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Consider this template:

template< typename T, typename RefT = T& >
class foo
{
    typedef const RefT const_ref_t;
    typedef const T&   another_const_ref_t;

    //...

};

I would assume that the types const_ref_t and another_const_ref_t would be equivalent. Both are const T&'s. Yet they are not. Alas, the following demonstration of their not-equivalence is fairly elaborate. It hinges on using dynamic_cast<> to check the type of of another class.

class abstractBase
{
public: virtual ~abstractBase() {}
};

template< typename T >
class otherClass : public abstractBase
{
};

template< typename T, typename RefT = T& >
class foo
{
    typedef const RefT const_ref_t;
    typedef const T&   another_const_ref_t;

public:
    void discover( abstractBase* p )
    {
        otherClass< const_ref_t >* a = 
            dynamic_cast< otherClass< const_ref_t >* >( p );
        otherClass< another_const_ref_t >* b = 
            dynamic_cast< otherClass< another_const_ref_t >* >( p );

        assert( a );    // Fails
        assert( b );    // Succeeds
    }
};

void fn()
{
    abstractBase* p = new otherClass< const int& >();
    foo< int > f;
    f.discover( p );   // Assertion on 'a' fails.
}

Sorry this is so complex, but it's a simplified version of the situation where I discovered the question.

The question, then, is this. This code treats const int&, foo< int >::const_ref_t, and foo< int >::another_const_ref_t as equivalent, which seems reasonable given the typedefs. Yet dynamic_cast<> only treats foo< int >::another_const_ref_t as equivalent to const int&. It will return null in the other (foo< int >::const_ref_t) case.

Why?

share|improve this question
1  
I'm guessing you already realize this, but for the benefit of other readers, I'll point out that although a == NULL in this version, a != NULL if you change typename RefT = T& to typename RefT = const T&. (At least, when I tried this in g++ 4.5.2.) –  ruakh Dec 3 '11 at 18:19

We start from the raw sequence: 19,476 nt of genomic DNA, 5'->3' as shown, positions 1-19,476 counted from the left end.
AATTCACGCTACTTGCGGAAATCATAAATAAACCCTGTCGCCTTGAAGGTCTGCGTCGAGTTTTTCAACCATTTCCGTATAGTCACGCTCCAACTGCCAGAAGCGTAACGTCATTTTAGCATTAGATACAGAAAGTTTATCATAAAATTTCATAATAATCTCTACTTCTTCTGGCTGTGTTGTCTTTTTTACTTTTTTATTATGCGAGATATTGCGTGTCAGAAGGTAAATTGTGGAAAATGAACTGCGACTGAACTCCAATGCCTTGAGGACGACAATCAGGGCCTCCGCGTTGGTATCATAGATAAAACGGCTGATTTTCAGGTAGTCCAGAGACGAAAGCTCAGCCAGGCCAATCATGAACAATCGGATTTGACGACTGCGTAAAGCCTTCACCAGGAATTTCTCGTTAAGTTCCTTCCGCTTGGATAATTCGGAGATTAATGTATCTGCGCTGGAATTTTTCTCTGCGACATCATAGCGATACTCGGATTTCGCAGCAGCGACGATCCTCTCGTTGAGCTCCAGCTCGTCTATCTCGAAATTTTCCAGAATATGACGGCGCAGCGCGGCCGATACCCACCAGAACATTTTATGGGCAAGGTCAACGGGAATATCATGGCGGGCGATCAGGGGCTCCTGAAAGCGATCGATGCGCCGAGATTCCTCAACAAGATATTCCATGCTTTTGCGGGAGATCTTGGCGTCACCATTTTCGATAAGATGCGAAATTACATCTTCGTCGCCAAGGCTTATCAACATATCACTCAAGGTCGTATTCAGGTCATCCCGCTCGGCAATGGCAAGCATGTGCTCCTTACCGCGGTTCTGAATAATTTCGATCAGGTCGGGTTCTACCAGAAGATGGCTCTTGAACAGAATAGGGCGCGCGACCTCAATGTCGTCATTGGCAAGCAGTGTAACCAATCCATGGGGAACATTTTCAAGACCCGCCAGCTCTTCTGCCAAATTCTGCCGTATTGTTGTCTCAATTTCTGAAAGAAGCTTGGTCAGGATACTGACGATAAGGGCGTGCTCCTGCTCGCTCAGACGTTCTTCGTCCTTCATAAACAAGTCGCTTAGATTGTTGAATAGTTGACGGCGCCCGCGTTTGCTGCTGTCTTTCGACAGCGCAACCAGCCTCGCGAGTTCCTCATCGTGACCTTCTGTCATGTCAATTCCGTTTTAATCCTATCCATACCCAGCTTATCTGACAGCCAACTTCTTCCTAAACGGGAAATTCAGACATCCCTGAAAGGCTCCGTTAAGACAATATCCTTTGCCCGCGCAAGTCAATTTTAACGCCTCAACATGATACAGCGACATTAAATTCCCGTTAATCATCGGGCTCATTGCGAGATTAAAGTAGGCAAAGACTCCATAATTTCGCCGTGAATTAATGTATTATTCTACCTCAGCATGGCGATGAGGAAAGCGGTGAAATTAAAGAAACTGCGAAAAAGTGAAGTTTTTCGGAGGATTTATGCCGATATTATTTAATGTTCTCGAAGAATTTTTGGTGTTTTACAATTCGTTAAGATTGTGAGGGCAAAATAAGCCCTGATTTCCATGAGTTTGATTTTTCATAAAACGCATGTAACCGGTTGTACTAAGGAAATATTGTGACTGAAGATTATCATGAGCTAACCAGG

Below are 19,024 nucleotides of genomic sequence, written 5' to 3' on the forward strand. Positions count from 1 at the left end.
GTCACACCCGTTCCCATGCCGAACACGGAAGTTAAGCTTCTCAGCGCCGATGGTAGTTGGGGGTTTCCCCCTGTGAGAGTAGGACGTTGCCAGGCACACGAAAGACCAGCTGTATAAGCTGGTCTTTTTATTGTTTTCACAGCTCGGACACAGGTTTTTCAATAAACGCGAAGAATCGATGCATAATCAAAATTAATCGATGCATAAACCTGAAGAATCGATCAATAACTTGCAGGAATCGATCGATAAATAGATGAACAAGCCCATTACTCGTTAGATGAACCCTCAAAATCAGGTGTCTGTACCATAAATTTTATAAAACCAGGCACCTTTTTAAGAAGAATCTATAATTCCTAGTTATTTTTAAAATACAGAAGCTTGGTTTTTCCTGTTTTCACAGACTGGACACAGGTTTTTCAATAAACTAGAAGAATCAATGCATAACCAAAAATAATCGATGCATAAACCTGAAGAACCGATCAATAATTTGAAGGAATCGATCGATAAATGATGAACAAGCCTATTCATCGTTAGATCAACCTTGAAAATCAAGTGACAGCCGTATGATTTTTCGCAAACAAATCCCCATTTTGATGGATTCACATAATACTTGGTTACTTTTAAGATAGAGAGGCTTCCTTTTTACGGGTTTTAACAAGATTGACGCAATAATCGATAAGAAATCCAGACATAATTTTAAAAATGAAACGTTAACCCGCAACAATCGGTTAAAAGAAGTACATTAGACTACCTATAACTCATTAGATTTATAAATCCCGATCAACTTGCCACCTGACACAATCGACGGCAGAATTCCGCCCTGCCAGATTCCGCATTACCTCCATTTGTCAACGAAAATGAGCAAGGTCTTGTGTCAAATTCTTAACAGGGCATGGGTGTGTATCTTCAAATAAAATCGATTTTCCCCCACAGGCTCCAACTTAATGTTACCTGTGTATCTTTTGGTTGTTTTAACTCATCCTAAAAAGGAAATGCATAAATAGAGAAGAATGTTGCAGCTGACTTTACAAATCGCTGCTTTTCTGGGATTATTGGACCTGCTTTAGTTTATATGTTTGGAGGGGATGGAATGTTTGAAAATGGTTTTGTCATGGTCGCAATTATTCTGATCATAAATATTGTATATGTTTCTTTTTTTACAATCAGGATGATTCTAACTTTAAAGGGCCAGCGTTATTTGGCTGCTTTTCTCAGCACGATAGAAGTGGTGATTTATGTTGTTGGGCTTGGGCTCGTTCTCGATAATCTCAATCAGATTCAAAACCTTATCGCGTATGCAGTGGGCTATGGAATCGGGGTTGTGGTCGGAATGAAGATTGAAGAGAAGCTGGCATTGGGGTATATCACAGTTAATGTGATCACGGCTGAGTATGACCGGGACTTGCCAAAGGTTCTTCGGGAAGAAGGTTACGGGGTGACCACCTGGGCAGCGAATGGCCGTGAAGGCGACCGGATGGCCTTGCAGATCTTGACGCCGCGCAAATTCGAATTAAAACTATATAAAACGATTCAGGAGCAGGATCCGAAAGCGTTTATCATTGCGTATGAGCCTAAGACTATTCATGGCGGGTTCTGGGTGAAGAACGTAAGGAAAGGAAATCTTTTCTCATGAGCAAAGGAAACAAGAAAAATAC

You can also test types at compile-time: ideone.com/mAc9u –  UncleBens Dec 3 '11 at 18:28

1 Answer 1

up vote 6 down vote accepted

Consider this:

typedef Foo T;
typedef T & TRef;
typedef T const & TCRef;

Now TRef is the same as Foo &, and TCRef is the same as const Foo &.

However, const TRef is the same as const (TRef) = const (Foo &), not (const Foo)&. But reference types are always constant, so the additional const doesn't add anything.

If you prefer the comparison with pointers: T& is essentially like T * const, so TRef const is like (T * const) const, which just collapses to T * const.

share|improve this answer
    
do you mean 'TCRef const is like (T* const) const' ? –  sashang Dec 3 '11 at 18:40
    
@sashang: No. TCRef is like T const * const, as is TCRef const. Adding a const to the reference type itself does nothing. –  Kerrek SB Dec 3 '11 at 18:41
    
I buy that. I suspected something like this was going on. But it raises a follow-up question: for defining a class template like foo above, is there any other way of setting reasonable default reference types than to add a third template parameter: template< typename T, typename RefT = T&, typename ConstRefT = const T& > class foo {...};? –  OldPeculier Dec 3 '11 at 19:46
1  
@Dimbleby: Use any of the std::remove_reference-like typetraits. –  Kerrek SB Dec 3 '11 at 19:54

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